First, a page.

23 September 2005

What is IPTV?

Email alert from In-Stat:

IPTV in China will experience only moderate adoption before it takes off in 2008, reports In-Stat. With the emergence of salient applications and a maturing technology, the market is expected to get a boost from the 2008 Olympics hosted by Beijing, the high-tech market research firm says. This is expected to result in 4.5 million subscribers and US$231.3 million in set top box (STB) revenue in 2008.

Internet Protocol Television (IPTV) is television whose content is delivered using internet protocols, regardless of the actual transmission medium. At this point in history, a very large share of internet users get online access via a coaxial cable, just like cable TV. Often I watch segments of the Daily Show online; it's via a TV cable that I use exclusively for transmitting digital signals, not the analog signals used on conventional TV broadcasting (or transmission of cable TV). The difference between the two is that IPTV employs a different format.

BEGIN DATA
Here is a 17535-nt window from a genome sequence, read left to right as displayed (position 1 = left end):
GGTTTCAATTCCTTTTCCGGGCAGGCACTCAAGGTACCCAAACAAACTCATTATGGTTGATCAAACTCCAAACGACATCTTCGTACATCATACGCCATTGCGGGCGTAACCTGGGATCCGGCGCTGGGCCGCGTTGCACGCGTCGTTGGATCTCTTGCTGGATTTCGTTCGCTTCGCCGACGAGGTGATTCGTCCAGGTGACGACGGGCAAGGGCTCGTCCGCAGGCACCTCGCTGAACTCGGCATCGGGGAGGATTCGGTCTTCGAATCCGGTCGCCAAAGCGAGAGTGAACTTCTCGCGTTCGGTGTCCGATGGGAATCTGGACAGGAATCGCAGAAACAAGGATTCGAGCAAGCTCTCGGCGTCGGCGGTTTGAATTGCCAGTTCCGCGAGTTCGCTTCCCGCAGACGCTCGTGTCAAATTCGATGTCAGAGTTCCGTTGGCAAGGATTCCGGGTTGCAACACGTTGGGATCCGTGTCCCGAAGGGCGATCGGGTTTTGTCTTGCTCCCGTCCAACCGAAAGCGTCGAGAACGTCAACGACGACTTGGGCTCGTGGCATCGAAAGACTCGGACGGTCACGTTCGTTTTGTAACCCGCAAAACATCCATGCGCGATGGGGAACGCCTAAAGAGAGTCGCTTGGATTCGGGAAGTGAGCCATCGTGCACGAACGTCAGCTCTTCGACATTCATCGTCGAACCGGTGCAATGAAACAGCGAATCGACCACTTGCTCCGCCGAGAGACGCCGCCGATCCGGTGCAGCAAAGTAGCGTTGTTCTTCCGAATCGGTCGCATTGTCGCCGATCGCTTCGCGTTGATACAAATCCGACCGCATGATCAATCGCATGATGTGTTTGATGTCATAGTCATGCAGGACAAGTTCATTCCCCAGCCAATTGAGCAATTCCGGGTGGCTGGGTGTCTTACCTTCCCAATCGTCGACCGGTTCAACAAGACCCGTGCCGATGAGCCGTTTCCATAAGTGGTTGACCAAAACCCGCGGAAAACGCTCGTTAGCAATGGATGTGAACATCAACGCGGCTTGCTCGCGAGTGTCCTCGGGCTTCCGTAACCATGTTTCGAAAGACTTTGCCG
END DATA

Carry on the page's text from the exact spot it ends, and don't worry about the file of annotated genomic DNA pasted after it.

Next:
Television delivered through the internet is not necessarily IPTV, however. Internet television relies entirely on internet protocols (i.e., a conventional modem) to transmit programs. IPTV requires a set top box to handle the higher throughput of realtime transmission.

Technically, what the box does is run the signal through a set of microprocessors to obtain a more refined interpretation of the signal. One way of using a coaxial cable , or Ethernet, to transmit the far larger volumes of data required in real-time TV broadcasting is to have a computer subject the signal to far greater "scrutiny" (my word), allowing the service provider to embed more data into it.

The main provider of IPTV in Asia is presently now TV, based in Hong Kong.

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